Sunday, I decided to return to the same area at 6am the following morning hopefully for a better look of the Bluetail, but no luck. I didn’t improve on the previous days views, but did have a nice bonus of a Greenish Warbler singing nearby. There was also a Red-Breasted Flycatcher in the vicinity, and wolf droppings close by, making this a pretty awesome bit of forest!
Sunday afternoon, I headed back towards Tampere, and stopped the night about 100km from Tampere with a view to checking out a National park with Flying Squirrel and other goodies, but I didn’t have much success at all here.
Drove to Tampere and home.
All in all a very exciting few days with constant bird song, plus a few good self-found birds. The only disappointment being the lack of photographs (I didn’t manage a single bird shot! As is often the case, serious bird searching and photography don’t really go hand in hand).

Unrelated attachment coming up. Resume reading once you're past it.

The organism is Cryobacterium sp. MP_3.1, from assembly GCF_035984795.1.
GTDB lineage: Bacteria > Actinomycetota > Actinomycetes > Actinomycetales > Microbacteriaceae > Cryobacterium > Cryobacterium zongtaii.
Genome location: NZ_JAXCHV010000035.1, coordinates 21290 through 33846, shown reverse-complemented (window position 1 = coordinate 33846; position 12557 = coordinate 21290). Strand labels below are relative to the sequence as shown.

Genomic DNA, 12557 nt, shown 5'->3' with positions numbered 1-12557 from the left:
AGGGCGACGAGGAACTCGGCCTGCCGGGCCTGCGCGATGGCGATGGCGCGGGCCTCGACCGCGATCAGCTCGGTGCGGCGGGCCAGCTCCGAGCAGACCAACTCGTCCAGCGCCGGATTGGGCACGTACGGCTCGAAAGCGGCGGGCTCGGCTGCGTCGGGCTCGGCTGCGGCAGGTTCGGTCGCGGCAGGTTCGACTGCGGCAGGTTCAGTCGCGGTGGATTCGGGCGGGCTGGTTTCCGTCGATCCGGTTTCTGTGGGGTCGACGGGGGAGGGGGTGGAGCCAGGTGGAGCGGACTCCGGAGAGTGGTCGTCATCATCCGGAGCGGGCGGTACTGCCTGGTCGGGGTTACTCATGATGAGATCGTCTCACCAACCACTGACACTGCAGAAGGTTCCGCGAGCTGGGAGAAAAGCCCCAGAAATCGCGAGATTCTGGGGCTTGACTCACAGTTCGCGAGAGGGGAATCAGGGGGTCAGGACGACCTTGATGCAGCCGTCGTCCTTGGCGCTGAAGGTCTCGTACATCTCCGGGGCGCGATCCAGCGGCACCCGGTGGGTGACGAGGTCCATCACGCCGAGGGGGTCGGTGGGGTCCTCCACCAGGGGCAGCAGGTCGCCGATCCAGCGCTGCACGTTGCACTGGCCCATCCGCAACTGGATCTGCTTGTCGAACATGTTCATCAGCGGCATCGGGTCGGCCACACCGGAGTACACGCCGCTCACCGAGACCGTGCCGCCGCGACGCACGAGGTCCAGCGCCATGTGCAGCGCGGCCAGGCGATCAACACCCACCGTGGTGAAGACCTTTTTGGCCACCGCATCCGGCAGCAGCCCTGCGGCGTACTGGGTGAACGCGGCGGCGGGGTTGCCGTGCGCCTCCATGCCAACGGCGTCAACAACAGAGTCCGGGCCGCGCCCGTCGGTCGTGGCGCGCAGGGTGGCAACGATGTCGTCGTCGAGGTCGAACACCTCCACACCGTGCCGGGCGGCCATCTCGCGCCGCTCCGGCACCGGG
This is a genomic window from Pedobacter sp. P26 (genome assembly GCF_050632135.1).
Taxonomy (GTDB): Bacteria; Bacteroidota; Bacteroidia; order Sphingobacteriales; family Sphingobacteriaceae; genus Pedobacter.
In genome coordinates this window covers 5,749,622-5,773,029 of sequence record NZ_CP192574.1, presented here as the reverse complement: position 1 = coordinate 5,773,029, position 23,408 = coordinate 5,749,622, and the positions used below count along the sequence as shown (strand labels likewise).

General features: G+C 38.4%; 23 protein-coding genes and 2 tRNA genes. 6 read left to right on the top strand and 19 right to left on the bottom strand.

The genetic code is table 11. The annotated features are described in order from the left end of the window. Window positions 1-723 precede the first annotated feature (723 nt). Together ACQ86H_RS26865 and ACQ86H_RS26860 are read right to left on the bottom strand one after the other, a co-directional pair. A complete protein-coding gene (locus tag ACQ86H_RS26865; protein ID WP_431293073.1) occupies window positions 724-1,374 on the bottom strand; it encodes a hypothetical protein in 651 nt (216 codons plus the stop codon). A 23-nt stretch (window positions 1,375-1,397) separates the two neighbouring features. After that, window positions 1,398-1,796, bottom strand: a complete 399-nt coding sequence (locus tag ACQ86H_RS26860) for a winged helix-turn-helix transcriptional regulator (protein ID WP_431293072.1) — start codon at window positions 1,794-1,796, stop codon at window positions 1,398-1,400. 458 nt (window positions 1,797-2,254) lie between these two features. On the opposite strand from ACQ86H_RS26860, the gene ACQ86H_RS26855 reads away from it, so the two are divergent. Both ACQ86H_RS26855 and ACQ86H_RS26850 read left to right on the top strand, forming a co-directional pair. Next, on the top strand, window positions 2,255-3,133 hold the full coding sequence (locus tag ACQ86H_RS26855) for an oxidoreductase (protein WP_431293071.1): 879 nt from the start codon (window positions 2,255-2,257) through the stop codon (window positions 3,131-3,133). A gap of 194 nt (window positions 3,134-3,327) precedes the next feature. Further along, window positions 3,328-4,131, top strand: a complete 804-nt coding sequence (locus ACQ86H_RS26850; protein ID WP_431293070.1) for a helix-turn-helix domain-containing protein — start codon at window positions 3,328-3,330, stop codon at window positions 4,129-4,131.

Also, it’s hard to imagine a place in Europe as difficult for catching up with all of it’s speciality wildlife. I have spent over one month in this country over the years, and still haven’t come close to seeing everything it has to offer. So I maybe back another year for Northern Bat, Flying Squirrel, Wolverine, Lynx, Wolf, Ringed Seal, Pine Grosbeak, Two-Barred Crossbill, Snowy Owl, Lanceolated, Booted, and Arctic Warbler!
Always nice to spend time in a true wilderness. I saw very few other birders around.. a few “zombies” around Siikalahti in the dead of night!
Plus, I only recall meeting 1 pair of hikers in the forests of North Karelia over 4 days!
The Bluetail has added significance for me as it is my 450th “self-found” species in the Western Pal.
The pick of my sound recordings below. (The Bittern is quite faint, and the Blyth's Reed Warbler has a Rosefinch mixed in)
And some sonograms: